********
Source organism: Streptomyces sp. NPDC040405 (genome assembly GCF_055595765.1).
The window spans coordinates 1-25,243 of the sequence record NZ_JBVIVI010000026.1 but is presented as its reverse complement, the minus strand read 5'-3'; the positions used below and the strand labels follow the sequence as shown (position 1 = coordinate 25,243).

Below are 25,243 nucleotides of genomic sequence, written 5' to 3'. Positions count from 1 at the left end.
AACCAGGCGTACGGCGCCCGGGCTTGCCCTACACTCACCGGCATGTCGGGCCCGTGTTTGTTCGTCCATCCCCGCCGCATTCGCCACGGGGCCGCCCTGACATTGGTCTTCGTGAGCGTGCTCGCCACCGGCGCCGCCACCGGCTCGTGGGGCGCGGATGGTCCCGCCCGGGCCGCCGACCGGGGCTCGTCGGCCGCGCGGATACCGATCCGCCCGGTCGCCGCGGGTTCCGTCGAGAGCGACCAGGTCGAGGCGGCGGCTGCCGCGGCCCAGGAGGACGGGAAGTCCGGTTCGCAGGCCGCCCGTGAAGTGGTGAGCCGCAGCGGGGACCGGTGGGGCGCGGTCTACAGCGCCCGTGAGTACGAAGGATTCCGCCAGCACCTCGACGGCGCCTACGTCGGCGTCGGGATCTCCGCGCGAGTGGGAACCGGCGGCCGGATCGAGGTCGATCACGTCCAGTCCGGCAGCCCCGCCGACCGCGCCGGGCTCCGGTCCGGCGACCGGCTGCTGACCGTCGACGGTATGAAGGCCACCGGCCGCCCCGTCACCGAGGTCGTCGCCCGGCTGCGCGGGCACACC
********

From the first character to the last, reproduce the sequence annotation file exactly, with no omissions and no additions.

Source organism: Streptomyces sp. NPDC040405 (genome assembly GCF_055595765.1).
The window spans coordinates 1-25,243 of the sequence record NZ_JBVIVI010000026.1 but is presented as its reverse complement, the minus strand read 5'-3'; the positions used below and the strand labels follow the sequence as shown (position 1 = coordinate 25,243).

Below are 25,243 nucleotides of genomic sequence, written 5' to 3'. Positions count from 1 at the left end.
AACCAGGCGTACGGCGCCCGGGCTTGCCCTACACTCACCGGCATGTCGGGCCCGTGTTTGTTCGTCCATCCCCGCCGCATTCGCCACGGGGCCGCCCTGACATTGGTCTTCGTGAGCGTGCTCGCCACCGGCGCCGCCACCGGCTCGTGGGGCGCGGATGGTCCCGCCCGGGCCGCCGACCGGGGCTCGTCGGCCGCGCGGATACCGATCCGCCCGGTCGCCGCGGGTTCCGTCGAGAGCGACCAGGTCGAGGCGGCGGCTGCCGCGGCCCAGGAGGACGGGAAGTCCGGTTCGCAGGCCGCCCGTGAAGTGGTGAGCCGCAGCGGGGACCGGTGGGGCGCGGTCTACAGCGCCCGTGAGTACGAAGGATTCCGCCAGCACCTCGACGGCGCCTACGTCGGCGTCGGGATCTCCGCGCGAGTGGGAACCGGCGGCCGGATCGAGGTCGATCACGTCCAGTCCGGCAGCCCCGCCGACCGCGCCGGGCTCCGGTCCGGCGACCGGCTGCTGACCGTCGACGGTATGAAGGCCACCGGCCGCCCCGTCACCGAGGTCGTCGCCCGGCTGCGCGGGCACACC